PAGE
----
There have been many clinical trials testing cancer vaccines. Sipuleucel-T (Provenge®) is a type of immunotherapy. Immunotherapy medications stimulate (rev up) your body's immune system to attack cancer cells. This cancer vaccine has been found to improve overall survival.

Another viral therapy approved for use is called talimogene laherparepvec and it is used to treat melanoma that can't be removed with surgery. The drug is a weakened form of Herpes Simplex Virus Type 1. The medication is placed directly into the melanoma tumor on the skin or in a lymph node. This makes the cancer cells burst and die.

A viral therapy called Bacillus Calmette-Guerin (BCG) is a weakened strain of Mycobacterium bovis. It works against cancer as a biologic response modifier. This means that it can trigger your immune system to attack tumors. BCG is thought to work by starting an immune response and causing inflammation of the bladder wall that kills cancer cells within the bladder.

Clinical Trials

Cancer vaccines are an important and growing area of cancer research. Many trials are being done to test these vaccines. We are still trying to research cancer vaccines so that one day they may be used in the routine care of cancer patients. Research into new ways of treating cancer, such as cancer vaccines, is an important part of the search for a cure.

American Cancer Society. Cancer Vaccines and their Side Effects. 2020.

A controlled trial of a human papillomavirus type 16 vaccine. Koutsky LA, Ault KA, Wheeler CMet al. N Engl J Med. 2002 Nov 21;347(21):1645-51.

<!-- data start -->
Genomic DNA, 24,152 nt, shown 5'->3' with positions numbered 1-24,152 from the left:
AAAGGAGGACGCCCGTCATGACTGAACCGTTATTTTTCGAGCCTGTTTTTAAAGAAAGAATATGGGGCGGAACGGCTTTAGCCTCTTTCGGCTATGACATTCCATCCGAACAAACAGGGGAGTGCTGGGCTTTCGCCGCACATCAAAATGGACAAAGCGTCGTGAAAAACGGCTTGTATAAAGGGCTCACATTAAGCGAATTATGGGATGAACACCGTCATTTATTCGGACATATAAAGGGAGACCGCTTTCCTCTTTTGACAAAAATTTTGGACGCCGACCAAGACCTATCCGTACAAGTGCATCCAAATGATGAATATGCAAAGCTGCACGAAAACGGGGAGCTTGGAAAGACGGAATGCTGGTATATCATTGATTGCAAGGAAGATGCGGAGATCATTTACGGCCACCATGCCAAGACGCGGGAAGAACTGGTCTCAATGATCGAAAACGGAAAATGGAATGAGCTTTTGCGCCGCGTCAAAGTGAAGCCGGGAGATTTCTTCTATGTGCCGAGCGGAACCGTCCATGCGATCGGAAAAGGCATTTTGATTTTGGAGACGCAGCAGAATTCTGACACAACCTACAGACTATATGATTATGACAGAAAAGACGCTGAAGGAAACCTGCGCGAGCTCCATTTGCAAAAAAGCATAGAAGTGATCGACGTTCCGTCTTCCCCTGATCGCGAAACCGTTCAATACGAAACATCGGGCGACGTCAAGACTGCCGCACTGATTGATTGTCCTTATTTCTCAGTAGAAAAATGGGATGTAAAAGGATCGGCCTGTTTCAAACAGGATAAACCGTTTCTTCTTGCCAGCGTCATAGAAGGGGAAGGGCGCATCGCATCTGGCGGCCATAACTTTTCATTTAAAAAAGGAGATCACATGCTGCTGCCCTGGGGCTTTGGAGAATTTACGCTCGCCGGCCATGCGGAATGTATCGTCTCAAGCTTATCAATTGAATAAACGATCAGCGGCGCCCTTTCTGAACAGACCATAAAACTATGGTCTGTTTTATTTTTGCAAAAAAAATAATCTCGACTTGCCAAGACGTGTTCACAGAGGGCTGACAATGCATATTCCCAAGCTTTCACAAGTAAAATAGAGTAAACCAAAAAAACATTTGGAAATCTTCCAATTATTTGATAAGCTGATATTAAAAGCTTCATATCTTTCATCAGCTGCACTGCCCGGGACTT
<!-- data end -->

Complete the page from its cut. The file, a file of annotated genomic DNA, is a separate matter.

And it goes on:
Sipuleucel-T immunotherapy for castration-resistant prostate cancer. Kantoff PW, Higano CS, Shore ND, et al. New England Journal of Medicine 2010; 363(5):411–422

Cancer Vaccines: Between the Idea and the Reality. Finn OJ. Nat Rev Immunol. 2003 Aug;3(8):630-41. Reviewed by Ryan P. Smith, MD

Cancer Research Institute. Cancer Vaccines: Preventive, Therapeutic, Personalized.

A phase I trial of cytotoxic T-lymphocyte precursor-oriented peptide vaccines for colorectal carcinoma patients. Sato Y, Maeda Y, Shomura H et al. Br J Cancer. 2004 Apr 5;90(7):1334-42.

Cancer Vaccine Triggers Immune System to Recognize Melanoma. ASCO 1998.

Immunological and clinical responses in metastatic renal cancer patients vaccinated with tumor RNA-transfected dendritic cells.Su Z, Dannull J, Heiser A er al. Cancer Res. 2003 May 1;63(9):2127-33.

Immunopharmacologic analysis of an autologous, hapten-modified human melanoma vaccine. Berd D, Sato T, Maguire HC Jr et al. J Clin Oncol. 2004 Feb 1;22(3):403-15. Epub 2003 Dec 22.

Phase II randomized study of vaccine treatment of advanced prostate cancer (E7897): a trial of the Eastern Cooperative Oncology Group. Kaufman HL, Wang W, Manola J et al. J Clin Oncol. 2004 Jun 1;22(11):2122-32.

Adjuvant immunotherapy of resected, intermediate-thickness, node-negative melanoma with an allogeneic tumor vaccine: overall results of a randomized trial of the Southwest Oncology Group. Sondak VK, Liu PY, Tuthill RJ et al. J Clin Oncol. 2002 Apr 15;20(8):2058-66.

Adjuvant autologous renal tumour cell vaccine and risk of tumour progression in patients with renal-cell carcinoma after radical nephrectomy: phase III, randomised controlled trial. Jocham D, Richter A, Hoffmann L et al. Lancet. 2004 Feb 21;363(9409):594-9.

National Cancer Institute at National Institutes of Health (2019). Immunotherapy to Treat Cancer.